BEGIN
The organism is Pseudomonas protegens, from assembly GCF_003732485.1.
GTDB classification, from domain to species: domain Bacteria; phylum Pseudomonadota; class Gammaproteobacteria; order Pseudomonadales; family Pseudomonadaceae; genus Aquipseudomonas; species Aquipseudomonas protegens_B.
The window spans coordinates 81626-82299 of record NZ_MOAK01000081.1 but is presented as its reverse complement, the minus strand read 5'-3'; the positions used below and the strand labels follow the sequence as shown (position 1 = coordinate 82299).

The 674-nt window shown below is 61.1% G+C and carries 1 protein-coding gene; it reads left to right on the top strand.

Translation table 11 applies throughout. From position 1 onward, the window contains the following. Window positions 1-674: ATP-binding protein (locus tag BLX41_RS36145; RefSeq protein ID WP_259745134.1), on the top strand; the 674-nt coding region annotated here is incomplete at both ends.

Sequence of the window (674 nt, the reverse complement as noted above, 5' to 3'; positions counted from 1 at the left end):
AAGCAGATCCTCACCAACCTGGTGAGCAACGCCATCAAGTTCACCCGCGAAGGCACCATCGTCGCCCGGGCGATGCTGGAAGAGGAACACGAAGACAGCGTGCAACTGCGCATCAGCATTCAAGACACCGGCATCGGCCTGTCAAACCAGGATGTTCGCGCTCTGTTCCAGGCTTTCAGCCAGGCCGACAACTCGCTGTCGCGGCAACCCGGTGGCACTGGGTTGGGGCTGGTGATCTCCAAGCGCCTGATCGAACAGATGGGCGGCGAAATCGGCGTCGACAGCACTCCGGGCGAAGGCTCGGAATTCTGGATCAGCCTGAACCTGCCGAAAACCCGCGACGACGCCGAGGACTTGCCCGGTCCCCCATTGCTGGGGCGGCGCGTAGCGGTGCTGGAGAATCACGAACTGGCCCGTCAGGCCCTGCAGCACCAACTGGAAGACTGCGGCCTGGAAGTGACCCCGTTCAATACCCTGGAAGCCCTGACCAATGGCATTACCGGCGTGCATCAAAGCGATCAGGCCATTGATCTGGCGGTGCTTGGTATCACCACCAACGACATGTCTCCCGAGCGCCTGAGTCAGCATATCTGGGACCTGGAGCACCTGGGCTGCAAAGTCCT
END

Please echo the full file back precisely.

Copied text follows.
The organism is Pseudomonas protegens, from assembly GCF_003732485.1.
GTDB classification, from domain to species: domain Bacteria; phylum Pseudomonadota; class Gammaproteobacteria; order Pseudomonadales; family Pseudomonadaceae; genus Aquipseudomonas; species Aquipseudomonas protegens_B.
The window spans coordinates 81626-82299 of record NZ_MOAK01000081.1 but is presented as its reverse complement, the minus strand read 5'-3'; the positions used below and the strand labels follow the sequence as shown (position 1 = coordinate 82299).

The 674-nt window shown below is 61.1% G+C and carries 1 protein-coding gene; it reads left to right on the top strand.

Translation table 11 applies throughout. From position 1 onward, the window contains the following. Window positions 1-674: ATP-binding protein (locus tag BLX41_RS36145; RefSeq protein ID WP_259745134.1), on the top strand; the 674-nt coding region annotated here is incomplete at both ends.

Sequence of the window (674 nt, the reverse complement as noted above, 5' to 3'; positions counted from 1 at the left end):
AAGCAGATCCTCACCAACCTGGTGAGCAACGCCATCAAGTTCACCCGCGAAGGCACCATCGTCGCCCGGGCGATGCTGGAAGAGGAACACGAAGACAGCGTGCAACTGCGCATCAGCATTCAAGACACCGGCATCGGCCTGTCAAACCAGGATGTTCGCGCTCTGTTCCAGGCTTTCAGCCAGGCCGACAACTCGCTGTCGCGGCAACCCGGTGGCACTGGGTTGGGGCTGGTGATCTCCAAGCGCCTGATCGAACAGATGGGCGGCGAAATCGGCGTCGACAGCACTCCGGGCGAAGGCTCGGAATTCTGGATCAGCCTGAACCTGCCGAAAACCCGCGACGACGCCGAGGACTTGCCCGGTCCCCCATTGCTGGGGCGGCGCGTAGCGGTGCTGGAGAATCACGAACTGGCCCGTCAGGCCCTGCAGCACCAACTGGAAGACTGCGGCCTGGAAGTGACCCCGTTCAATACCCTGGAAGCCCTGACCAATGGCATTACCGGCGTGCATCAAAGCGATCAGGCCATTGATCTGGCGGTGCTTGGTATCACCACCAACGACATGTCTCCCGAGCGCCTGAGTCAGCATATCTGGGACCTGGAGCACCTGGGCTGCAAAGTCCT